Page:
The modern critics have taken offence at the large numbers, 120,000 slain and 200,000 women and children taken prisoners, and have declared them to be exaggerations of the wonder-loving chronicler (Gesen. on Isa., De Wette, Winer, etc.). But in this they are mistaken; for if we consider the war more closely, we learn from Isa 7:6 that the allied kings purposed to annihilate the kingdom of Judah. And, moreover, the Ephraimites acted always with extreme cruelty in war (cf. Kg2 15:16); but more especially cherished the fiercest hatred against the men of Judah, because these regarded them as having fallen away from the service of the true God (Ch2 25:6-10; Ch2 13:4.). But in a war for the existence of the kingdom, Ahaz must certainly have called out the whole male population capable of bearing arms, which is estimated in the time of Amaziah at 300,000 men, and in that of Uzziah at 307,500 (Isa 25:5; Isa 26:13), - numbers which appear thoroughly credible, considering the size and populousness of Judah. If we suppose the army of Ahaz to have been as large, in a decisive battle fought with all possible energy nearly 120,000 men may have fallen, especially if the Ephraimites, in their exasperation, unsparingly butchered their enemies, as the narrative would seem to hint both by the word הרג in Ch2 28:6, which signifies to murder, massacre, butcher, and by the saying of the prophet, Ch2 28:9, "Ye massacred among them with a rage which reached to heaven." By the character of the war, which resembled a civil or even a religious war, and by the cruelty of the Israelites, the great number of those carried captive is accounted for; for after the great defeat of the men of Judah the whole land fell into the hands of the enemy, so that they could sate their hatred and anger to their heart's content by carrying off the defenceless women and children to make them slaves. And finally, we must also consider that the numbers of the slain and of the prisoners are not founded upon exact enumeration, but upon a mere general estimate. The immense loss which was sustained in the battle was estimated on the side of Judah at 120,000 men; and the number of captive women and children was so immense, that they were, or might be, estimated at 200,000 souls, it being impossible to give an exact statement of their number. These numbers were consequently recorded in the annals of the kingdom, whence the author of the Chronicle has taken them; cf. Caspari, S. 37ff.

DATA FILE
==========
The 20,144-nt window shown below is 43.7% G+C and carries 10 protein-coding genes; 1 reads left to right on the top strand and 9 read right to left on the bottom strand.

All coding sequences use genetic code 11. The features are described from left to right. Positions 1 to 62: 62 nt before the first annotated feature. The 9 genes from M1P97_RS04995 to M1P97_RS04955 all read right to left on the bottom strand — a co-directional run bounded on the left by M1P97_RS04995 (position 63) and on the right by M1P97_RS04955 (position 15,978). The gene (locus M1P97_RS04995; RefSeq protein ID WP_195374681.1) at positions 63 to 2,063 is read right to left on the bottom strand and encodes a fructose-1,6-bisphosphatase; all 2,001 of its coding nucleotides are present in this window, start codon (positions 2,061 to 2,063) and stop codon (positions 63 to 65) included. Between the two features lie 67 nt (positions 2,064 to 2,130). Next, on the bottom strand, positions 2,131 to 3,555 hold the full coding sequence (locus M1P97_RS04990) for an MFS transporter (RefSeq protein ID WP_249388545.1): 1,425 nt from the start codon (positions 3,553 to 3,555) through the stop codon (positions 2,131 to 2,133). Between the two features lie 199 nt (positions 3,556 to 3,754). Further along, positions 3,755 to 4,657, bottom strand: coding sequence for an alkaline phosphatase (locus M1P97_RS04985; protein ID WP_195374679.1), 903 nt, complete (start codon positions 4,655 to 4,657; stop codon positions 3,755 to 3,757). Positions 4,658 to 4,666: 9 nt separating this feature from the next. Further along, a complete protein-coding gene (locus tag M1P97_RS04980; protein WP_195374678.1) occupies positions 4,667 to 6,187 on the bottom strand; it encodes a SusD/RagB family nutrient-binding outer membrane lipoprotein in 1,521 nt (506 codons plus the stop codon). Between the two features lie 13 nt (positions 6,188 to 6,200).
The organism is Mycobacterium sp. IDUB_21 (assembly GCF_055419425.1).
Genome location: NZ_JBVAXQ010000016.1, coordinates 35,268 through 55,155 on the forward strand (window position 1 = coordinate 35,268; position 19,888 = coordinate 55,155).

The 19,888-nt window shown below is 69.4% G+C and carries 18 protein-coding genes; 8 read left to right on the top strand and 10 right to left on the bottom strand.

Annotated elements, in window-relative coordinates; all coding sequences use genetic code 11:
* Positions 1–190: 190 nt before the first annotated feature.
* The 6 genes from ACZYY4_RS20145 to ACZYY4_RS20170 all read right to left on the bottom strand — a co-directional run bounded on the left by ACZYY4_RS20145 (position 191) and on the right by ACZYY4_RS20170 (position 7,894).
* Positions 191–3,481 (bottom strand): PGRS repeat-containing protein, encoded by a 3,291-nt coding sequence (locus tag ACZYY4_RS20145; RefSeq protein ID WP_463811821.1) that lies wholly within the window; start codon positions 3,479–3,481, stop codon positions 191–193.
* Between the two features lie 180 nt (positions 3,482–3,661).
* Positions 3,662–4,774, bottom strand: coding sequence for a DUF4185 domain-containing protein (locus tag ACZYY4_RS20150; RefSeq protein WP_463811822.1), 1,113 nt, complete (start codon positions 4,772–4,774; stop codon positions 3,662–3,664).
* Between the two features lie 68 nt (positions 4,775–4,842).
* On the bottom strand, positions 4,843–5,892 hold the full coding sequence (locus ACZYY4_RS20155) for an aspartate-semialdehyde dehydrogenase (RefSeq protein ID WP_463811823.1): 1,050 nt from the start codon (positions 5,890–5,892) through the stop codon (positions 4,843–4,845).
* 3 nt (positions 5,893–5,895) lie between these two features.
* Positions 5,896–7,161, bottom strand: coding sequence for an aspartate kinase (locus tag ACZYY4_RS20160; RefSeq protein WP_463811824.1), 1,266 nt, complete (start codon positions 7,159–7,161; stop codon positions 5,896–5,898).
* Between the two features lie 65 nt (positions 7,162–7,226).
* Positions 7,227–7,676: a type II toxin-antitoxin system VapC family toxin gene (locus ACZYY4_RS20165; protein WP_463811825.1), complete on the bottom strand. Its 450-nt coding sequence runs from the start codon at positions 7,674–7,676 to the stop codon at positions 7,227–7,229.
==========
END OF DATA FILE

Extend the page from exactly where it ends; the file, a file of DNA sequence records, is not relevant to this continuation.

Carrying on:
2 Chronicles 28:9
The liberation of the prisoners. - In Samaria there was a prophet of the Lord (i.e., not of the Jahve there worshipped in the calf images, but of the true God, like Hosea, who also at that time laboured in the kingdom of the ten tribes), Oded by name. He went forth to meet the army returning with the prisoners and the booty, as Azariha-ben-Oded (Ch2 15:2) once went to meet Asa; pointed out to the warriors the cruelty of their treatment of their brethren, and the guilt, calling to Heaven for vengeance, which they thereby incurred; and exhorted them to turn away the anger of God which was upon them, by sending back the prisoners. To soften the hearts of the rude warriors, and to gain them for his purpose, he tells them (Ch2 28:9), "Because the Lord God of your fathers was wroth, He gave them (the men of Judah) into your hand:" your victory over them is consequently not the fruit of your power and valour, but the work of the God of your fathers, whose wrath Judah has drawn upon itself by its defection from Him. This you should have considered, and so have had pity upon those smitten by the wrath of God; "but he have slaughtered among them with a rage which reacheth up to heaven," i.e., not merely with a rage beyond all measure, but a rage which calls to God for vengeance; cf. Ezr 9:6.